SACRAMENTO — As director of the emergency room at University of California Medical Center, Robert Derlet always wondered what made people sick.
Each summer, on hiking trips into the high Sierra, he brought that curiosity along, asking himself: Where do you get infections in the wilderness? The most obvious possibility, he believed, was the water.
Now, after 10 years of fieldwork and 4,500 miles of backpacking, Derlet knows for sure. What he has learned, after analyzing hundreds of samples dipped from backcountry lakes and streams, is that parts of the high Sierra are not nearly as pristine as they look.
Nowhere is the water dirtier, he discovered, than on U.S. Forest Service land, including wilderness areas, where beef cattle and commercial pack stock — horses and mules — graze during the summer. There, bacterial contamination was easily high enough to sicken hikers with Giardia, E. coli and other diseases. In places, slimy, pea-green algae blossomed in the bacteria-laden water.
Overall, the worst water quality he found was in the Stanislaus and Humboldt-Toiyabe national forests, north of Yosemite National Park. Elsewhere, particularly at high elevations in Yosemite, Sequoia and Kings Canyon national parks, Derlet found a striking difference: Most lakes and streams were clear as champagne and pollution-free.
That contrast has prompted Derlet and Charles Goldman, director of the University of California at Davis Tahoe Research Center, to mount a publicity campaign calling for dramatic management change in the Sierra. Cattle, they say, should be moved to lower elevations. And Forest Service areas where they now graze should be turned into national parks.
"At one time, cattle were important for developing civilization here," said Derlet. "But now, with 40 million people in California, the Sierra is not for cattle. It's for water. We need water more than Big Macs."
Anne Yost, regional rangeland program manager for the Forest Service, said her agency is doing a good job managing cattle in the Sierra. Other studies, she said, "show that we can still successfully manage livestock and maintain water quality."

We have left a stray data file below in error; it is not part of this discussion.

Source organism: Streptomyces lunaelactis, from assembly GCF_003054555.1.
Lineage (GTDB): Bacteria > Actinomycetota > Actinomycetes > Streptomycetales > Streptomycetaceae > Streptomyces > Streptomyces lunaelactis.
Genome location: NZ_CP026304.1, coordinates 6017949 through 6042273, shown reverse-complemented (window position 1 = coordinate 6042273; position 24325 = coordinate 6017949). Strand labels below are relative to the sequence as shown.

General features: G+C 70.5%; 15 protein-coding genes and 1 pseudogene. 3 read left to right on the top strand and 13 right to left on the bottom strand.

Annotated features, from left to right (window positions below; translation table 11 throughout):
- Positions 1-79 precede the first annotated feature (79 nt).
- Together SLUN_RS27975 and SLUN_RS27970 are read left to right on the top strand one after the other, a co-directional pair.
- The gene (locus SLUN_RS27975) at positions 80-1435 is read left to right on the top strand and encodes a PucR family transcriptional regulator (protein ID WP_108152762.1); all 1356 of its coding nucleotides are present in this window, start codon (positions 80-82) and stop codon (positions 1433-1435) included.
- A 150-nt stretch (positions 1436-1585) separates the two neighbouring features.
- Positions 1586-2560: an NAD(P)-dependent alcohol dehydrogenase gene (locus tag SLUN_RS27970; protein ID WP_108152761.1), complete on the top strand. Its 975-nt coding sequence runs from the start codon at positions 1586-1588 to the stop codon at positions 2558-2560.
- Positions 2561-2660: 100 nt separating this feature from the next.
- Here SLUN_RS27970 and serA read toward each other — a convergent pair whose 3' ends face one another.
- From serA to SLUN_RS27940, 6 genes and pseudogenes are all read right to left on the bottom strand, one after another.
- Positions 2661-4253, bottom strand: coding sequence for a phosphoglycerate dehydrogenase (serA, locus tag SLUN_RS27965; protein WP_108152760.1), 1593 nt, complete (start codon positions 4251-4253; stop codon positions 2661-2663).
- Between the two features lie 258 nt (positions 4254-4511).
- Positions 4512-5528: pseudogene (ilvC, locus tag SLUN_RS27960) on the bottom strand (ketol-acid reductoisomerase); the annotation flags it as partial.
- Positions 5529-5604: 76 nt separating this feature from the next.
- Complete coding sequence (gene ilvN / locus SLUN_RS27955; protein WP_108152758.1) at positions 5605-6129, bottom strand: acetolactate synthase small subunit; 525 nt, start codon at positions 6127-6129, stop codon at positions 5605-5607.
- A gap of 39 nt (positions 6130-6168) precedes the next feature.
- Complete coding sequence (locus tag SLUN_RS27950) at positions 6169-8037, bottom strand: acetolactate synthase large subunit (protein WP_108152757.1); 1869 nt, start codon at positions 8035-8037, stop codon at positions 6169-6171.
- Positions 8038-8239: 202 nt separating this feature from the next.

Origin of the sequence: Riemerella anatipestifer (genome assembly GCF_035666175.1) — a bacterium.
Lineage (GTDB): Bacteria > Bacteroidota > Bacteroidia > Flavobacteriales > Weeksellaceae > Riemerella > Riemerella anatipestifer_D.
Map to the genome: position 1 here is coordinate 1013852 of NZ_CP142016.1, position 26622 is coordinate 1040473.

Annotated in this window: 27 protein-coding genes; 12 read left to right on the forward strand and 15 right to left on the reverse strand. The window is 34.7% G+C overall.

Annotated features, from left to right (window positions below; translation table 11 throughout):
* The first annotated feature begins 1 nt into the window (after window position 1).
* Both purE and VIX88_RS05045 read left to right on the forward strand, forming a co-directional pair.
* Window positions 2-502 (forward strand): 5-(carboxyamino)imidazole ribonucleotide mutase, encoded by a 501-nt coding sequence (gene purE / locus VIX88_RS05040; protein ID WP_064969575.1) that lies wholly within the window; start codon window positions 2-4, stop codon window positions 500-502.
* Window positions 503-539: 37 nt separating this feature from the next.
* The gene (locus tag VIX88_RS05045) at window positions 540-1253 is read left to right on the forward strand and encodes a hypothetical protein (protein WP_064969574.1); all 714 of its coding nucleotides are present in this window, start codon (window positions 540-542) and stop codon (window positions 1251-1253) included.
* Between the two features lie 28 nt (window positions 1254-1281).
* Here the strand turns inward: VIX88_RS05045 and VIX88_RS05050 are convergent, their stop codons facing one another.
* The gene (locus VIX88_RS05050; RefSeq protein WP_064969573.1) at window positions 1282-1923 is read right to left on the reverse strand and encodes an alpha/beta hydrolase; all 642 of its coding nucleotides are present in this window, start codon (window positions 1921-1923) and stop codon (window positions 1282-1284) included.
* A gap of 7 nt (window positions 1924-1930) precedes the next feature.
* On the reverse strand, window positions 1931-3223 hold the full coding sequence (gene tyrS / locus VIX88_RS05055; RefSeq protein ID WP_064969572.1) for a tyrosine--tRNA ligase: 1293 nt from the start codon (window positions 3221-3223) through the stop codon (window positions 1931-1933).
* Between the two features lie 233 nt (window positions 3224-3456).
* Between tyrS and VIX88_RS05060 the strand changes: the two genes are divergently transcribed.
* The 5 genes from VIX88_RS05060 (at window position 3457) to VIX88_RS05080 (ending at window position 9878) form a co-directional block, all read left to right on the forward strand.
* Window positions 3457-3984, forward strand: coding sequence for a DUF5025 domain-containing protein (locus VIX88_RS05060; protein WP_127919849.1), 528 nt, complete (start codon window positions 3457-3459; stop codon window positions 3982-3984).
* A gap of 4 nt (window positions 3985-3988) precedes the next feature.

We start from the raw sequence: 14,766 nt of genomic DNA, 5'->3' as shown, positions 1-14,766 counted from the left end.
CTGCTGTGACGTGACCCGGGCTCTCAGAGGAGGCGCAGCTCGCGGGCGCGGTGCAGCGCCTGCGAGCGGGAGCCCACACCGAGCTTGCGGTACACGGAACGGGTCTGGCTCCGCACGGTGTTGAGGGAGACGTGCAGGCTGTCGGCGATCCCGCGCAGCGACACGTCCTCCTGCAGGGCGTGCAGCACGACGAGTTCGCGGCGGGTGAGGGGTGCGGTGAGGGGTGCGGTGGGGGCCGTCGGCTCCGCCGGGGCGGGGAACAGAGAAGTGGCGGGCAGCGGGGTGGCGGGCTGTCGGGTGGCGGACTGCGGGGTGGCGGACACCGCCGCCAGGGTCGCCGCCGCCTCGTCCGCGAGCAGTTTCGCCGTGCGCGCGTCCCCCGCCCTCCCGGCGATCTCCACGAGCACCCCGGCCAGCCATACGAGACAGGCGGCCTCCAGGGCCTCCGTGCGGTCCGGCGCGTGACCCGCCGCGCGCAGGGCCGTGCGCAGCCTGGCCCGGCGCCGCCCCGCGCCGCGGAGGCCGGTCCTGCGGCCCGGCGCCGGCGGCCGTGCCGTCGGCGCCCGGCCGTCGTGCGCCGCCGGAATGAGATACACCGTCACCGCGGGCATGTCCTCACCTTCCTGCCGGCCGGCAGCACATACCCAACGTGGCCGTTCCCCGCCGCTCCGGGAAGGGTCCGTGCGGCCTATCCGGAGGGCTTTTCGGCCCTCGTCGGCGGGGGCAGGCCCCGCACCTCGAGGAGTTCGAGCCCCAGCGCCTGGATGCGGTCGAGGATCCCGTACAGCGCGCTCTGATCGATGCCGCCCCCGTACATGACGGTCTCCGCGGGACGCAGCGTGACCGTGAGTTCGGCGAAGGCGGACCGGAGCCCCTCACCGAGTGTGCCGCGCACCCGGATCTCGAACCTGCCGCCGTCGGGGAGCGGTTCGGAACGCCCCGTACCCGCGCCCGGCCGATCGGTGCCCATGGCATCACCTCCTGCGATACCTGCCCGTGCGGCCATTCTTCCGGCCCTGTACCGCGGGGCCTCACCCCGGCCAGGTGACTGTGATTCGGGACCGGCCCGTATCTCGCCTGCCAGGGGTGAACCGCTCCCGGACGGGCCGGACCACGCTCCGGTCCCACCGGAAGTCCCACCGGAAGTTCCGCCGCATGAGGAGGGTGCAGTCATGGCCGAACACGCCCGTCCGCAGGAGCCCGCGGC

A cause for conflict
This is not the first time livestock in the Sierra have caused conflict. Indeed, Yosemite and Sequoia national parks were created in part because of damage from sheep grazing.
But never before have high Sierra lakes and streams been the focus of such exhaustive water quality research, which Derlet has published in peer-reviewed scientific periodicals such as Wilderness & Environmental Medicine.
"This proves cattle are contaminating the water," said John Buckley, executive director of the nonprofit Central Sierra Environmental Resource Center. "I guarantee you many people don't realize that snowmelt water, that looks so pure, has fecal coliform and E. coli in it."
Twain Harte resident Richard Stark, 78, needs no convincing.
Five years ago, at the end of a long day of hiking, he came upon a herd of about 50 cattle at Kennedy Lake, a camping area at 7,800 feet in the Emigrant Wilderness Area, north of Yosemite.
Searching for a campsite, he and two friends stepped on mounds of manure and stumbled across a meadow pockmarked by cow hooves.
"The meadow was trampled to smithereens," Stark recalled. The air smelled like a barnyard. But the water was a bigger concern.
Some cows stood directly in the inlet stream, he said. The lake bottom was covered with bright green scum; mats of aquatic weeds crowded the water along shore.
"We were horrified," he said. "It was the absolute antithesis of a wilderness experience. We were so terrified of drinking the water that we triple-iodined it."
Sampling water for answers
All lakes harbor bacteria, but discovering what kind inhabit the high Sierra, and at what levels, is a challenge because most backcountry lakes and streams are miles from the nearest road. And microscopic organisms spoil if they get too warm.
"For us, it's logistically really, really difficult" to sample backcountry water, said the Forest Service's Yost. So the agency relies instead on studies that estimate the potential for pollution, she said.
Derlet solved the problem by devising an insulated nylon kit and procedure for keeping samples fresh, which involves rushing back to his car, icing the vials in a cooler and driving directly to a UC Davis lab.